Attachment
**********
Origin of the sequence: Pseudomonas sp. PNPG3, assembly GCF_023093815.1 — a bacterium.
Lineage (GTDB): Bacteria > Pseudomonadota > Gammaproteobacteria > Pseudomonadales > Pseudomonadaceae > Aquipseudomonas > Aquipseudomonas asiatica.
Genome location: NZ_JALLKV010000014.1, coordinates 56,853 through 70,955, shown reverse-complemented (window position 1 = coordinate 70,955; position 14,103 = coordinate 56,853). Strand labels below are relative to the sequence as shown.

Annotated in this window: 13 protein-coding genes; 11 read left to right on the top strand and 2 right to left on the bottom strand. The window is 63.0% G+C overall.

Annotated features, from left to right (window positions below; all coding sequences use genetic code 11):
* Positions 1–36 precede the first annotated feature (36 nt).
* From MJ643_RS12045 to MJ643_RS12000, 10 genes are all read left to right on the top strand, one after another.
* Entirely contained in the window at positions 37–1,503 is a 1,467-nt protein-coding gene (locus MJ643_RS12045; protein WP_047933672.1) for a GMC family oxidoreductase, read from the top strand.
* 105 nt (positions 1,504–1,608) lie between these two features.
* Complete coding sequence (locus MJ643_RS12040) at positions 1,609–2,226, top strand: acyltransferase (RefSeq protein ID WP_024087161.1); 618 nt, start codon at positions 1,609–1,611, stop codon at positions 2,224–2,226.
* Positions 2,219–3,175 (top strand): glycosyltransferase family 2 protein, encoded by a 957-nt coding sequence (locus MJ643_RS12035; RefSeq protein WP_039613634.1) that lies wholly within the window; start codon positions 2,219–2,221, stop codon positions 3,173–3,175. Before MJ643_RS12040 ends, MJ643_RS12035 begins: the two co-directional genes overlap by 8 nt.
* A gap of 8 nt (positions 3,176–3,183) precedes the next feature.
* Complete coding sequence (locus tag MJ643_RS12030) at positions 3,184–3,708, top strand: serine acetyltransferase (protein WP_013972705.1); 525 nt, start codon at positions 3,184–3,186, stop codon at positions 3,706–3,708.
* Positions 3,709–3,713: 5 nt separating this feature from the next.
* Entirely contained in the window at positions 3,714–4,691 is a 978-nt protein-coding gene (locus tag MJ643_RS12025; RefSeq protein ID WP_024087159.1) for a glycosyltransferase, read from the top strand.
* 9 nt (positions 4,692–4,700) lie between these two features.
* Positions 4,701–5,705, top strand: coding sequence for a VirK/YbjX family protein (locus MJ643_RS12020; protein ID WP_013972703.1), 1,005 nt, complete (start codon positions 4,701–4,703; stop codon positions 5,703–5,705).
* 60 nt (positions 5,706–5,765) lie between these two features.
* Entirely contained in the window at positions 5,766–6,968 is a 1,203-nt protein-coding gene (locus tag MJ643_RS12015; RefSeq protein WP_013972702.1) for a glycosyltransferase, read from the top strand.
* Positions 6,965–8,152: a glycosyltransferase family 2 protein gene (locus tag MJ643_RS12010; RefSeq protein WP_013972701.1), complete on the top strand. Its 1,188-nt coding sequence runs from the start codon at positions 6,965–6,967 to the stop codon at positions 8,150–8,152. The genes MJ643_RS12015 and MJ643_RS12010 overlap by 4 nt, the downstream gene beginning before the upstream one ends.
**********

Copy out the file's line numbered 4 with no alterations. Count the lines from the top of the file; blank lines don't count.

Annotated in this window: 13 protein-coding genes; 11 read left to right on the top strand and 2 right to left on the bottom strand. The window is 63.0% G+C overall.